A concise summary of what’s moving markets, the impact on base, precious and ferrous markets, including Theme of the Day.
What’s moving markets?
- Dovish reassurances from Fed officials are helping push global stock gauges higher but momentum is lacking. Fed officials pushed back against the idea that higher inflation would last long enough to put pressure on the US economic rebound. Governor Lael Brainard, Atlanta Fed President Raphael Bostic and St. Louis’s James Bullard all said that the price-growth momentum would prove temporary. The USD was weaker while bond yields moved lower ahead of US economic data releases later this week.
- The Chinese government has published an action plan to include a commodity price stability mechanism as part of the country’s 14th Five-Year Plan that runs from 2021 to 2025. The National Development and Reform Commission (NDRC), the country’s economic planning body, put forward a document named “Action plan to deepen the reform of pricing mechanism in the 14th Five-Year Plan” on Tuesday. “The supply and demand aspects of nonferrous metals have not changed, and the cost does not support such a large price increase,” a regulatory statement noted.
- Metal could be released from strategic stockpiles (SRB and provincial government) to cap price rises.
- Precious metals were all in positive territory as gold firmed for the ninth session in a row yesterday, rising towards the $1,900 mark, and at over a four-month peak, as Treasury yields continue to retreat while the negative sentiment around the USD and Bitcoin has lent further optimism to gold bulls. The PGMs outperformed gold and silver in a rising price environment.
- Zinc gained as LME stocks fell to their lowest since late-January and lead rose in sympathy, while the rest of the base metals complex continued to consolidate in narrow ranges after last week’s rout. Approaching month-end and ahead of the slow summer months the potential for further risk reduction cannot be ruled out, particularly as copper closed below key support at $9,900/t. Chilean copper producer Codelco has agreed a 36-month labour deal with unions representing management and employees at its headquarters in Santiago. The world’s largest copper producing company had offered no pay rises, but a bonus of 1.5mn Chilean pesos ($2,068) for those agreeing to the labour deal.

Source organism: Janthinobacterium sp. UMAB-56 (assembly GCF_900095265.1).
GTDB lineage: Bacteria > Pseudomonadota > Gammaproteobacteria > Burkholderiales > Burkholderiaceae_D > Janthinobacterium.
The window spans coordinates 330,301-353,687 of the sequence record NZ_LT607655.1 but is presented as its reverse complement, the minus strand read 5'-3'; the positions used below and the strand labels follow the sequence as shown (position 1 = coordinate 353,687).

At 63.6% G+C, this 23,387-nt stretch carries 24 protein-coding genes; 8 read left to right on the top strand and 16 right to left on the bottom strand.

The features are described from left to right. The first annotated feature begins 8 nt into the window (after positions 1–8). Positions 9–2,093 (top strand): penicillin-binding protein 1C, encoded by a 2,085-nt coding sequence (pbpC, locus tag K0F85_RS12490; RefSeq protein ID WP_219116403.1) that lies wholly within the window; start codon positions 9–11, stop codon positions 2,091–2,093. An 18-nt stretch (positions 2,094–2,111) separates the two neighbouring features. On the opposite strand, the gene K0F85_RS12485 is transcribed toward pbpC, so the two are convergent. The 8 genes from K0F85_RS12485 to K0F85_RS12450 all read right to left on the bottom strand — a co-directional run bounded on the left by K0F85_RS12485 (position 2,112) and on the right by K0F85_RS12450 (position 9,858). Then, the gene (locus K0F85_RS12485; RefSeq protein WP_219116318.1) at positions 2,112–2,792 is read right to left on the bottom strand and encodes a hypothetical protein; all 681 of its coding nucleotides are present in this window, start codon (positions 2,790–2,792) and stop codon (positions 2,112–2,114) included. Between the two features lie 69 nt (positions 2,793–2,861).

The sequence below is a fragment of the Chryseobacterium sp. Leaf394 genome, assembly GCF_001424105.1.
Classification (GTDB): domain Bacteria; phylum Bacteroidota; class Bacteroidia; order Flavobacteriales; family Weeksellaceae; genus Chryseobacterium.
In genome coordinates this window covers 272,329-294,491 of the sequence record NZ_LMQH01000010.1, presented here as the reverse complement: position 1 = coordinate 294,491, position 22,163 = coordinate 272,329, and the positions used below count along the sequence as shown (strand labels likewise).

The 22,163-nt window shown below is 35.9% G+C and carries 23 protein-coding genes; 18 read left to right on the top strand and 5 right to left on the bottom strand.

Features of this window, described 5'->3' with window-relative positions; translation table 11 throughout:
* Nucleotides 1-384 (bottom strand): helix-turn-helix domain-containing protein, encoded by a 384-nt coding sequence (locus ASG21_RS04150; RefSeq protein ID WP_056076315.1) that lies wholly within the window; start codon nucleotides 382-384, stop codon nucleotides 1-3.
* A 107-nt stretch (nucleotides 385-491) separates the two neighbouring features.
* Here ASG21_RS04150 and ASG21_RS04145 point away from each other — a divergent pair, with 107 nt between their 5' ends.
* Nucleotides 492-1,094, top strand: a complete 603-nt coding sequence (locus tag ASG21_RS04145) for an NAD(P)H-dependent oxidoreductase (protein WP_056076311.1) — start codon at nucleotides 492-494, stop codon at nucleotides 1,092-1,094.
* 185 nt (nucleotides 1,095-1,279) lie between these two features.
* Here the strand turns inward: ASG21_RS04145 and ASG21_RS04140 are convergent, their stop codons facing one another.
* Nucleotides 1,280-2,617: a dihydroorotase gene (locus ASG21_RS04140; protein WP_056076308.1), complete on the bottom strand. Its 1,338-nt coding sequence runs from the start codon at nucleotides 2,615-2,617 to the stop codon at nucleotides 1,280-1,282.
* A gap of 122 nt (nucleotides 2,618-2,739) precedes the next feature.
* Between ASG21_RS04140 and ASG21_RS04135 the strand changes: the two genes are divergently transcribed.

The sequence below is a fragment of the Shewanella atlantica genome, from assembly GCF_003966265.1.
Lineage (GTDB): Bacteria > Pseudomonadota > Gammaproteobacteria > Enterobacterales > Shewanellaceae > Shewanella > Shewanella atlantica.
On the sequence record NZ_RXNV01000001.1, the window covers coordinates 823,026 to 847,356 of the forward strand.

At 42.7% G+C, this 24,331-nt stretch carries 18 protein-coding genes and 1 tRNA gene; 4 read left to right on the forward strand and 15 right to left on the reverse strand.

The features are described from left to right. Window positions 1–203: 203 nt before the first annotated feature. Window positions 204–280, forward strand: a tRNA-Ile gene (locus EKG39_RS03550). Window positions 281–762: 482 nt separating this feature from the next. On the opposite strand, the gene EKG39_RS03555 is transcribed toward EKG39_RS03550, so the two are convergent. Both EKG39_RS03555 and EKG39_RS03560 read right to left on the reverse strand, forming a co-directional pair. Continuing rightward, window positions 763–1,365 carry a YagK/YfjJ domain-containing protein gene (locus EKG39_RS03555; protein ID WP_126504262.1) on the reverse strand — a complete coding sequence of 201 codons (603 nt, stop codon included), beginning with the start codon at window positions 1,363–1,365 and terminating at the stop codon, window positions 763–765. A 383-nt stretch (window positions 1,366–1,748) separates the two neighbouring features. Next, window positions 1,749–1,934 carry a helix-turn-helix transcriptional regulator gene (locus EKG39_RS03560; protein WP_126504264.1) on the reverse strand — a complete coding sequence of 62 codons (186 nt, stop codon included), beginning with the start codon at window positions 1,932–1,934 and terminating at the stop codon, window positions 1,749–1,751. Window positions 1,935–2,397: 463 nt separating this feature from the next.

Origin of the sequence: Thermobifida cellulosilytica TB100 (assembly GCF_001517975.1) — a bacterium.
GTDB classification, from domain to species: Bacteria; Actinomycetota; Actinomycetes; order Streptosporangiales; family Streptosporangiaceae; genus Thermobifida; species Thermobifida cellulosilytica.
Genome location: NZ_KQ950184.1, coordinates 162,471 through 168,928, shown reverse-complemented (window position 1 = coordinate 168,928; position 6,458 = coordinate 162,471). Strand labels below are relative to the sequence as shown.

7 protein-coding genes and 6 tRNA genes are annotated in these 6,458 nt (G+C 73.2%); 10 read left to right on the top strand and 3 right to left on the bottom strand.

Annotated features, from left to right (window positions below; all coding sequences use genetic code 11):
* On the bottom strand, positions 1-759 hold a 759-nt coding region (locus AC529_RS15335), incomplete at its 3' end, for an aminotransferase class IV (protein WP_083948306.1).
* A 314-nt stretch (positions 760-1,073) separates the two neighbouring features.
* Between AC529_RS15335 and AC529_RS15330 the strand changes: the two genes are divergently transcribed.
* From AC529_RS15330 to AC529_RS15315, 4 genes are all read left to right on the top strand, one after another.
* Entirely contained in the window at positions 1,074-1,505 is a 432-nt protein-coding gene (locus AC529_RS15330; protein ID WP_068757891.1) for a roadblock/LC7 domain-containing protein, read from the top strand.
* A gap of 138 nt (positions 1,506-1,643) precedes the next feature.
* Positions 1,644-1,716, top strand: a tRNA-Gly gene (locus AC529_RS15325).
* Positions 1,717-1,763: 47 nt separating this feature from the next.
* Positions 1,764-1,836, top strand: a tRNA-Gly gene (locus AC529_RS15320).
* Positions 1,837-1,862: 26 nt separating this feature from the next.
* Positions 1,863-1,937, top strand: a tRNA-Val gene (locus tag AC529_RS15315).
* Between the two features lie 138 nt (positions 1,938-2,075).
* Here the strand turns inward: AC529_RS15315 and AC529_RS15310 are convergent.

- Iron ore rebounded despite new and more vocal messages from China, with bargain hunters from the physical community providing support. The NDRC said it will make plans to cope with abnormal price fluctuations for iron ore, while releasing a 5-year price mechanism reform plan. SHFE rebar and HRC were little changed.
Theme of the Day: Substitution threat from high copper prices
- Could higher metals prices mean that increased demand will be met by a combination of increased recycling and/or primary supply, and is enough attention being paid to the risk of substitution associated with higher prices? As copper prices soar the threat from aluminium as a cheaper viable energy transmission alternative should not be ignored. Copper is a scarce resource, but there is an abundance of aluminium. Replacing copper with aluminium means that manufacturers material cost will be significantly lower and might shield against dramatic fluctuations in the metal markets.
- In the last supercycle, subsequent substitution in the form of switching, thrifting and “lost growth” led to the copper market losing 2% or 400-500kt per year of demand to aluminium when copper prices were above $6,614/t ($3/lb), according to estimates by Wood Mackenzie.
- The first aluminium transmission wires began to replace copper in the late 19th century. It is now the norm for overhead AC high-voltage lines. While aluminium’s conductivity is about 40% below that of copper it does possess attractive properties including its density, which is only 30% of that of copper. This means that an aluminium cable is around 52% of the weight of a copper cable with the same conductivity – giving handling and installation benefits.
- Aluminium is a serious competitor to copper in a number of high volume applications such as high- and mid-voltage power cables, busbars, transformer windings and motor windings. Adoption of aluminium magnet and auto wiring, air conditioner tubes and heat exchangers has steadily gained traction. In terms of economics and given its lower cost (both on an absolute basis and a price ratio of 1:4.2) aluminium is a winner under virtually any realistic long-term price scenario and especially amid forecasts of copper prices reaching $15,000/t and even higher (source: Wood Mackenzie).
- In the 1970s aluminium radiators began to take market share from copper/brass. The development of plastic-aluminium alloy radiators has taken this light weighting trend further. At the beginning of the last decade when the Cu:Al ratio was similarly elevated, there was significant lobbying in China so that in 2015 the NEA approved industry standards for the use of aluminium LV cables in buildings (source: Cape Noir).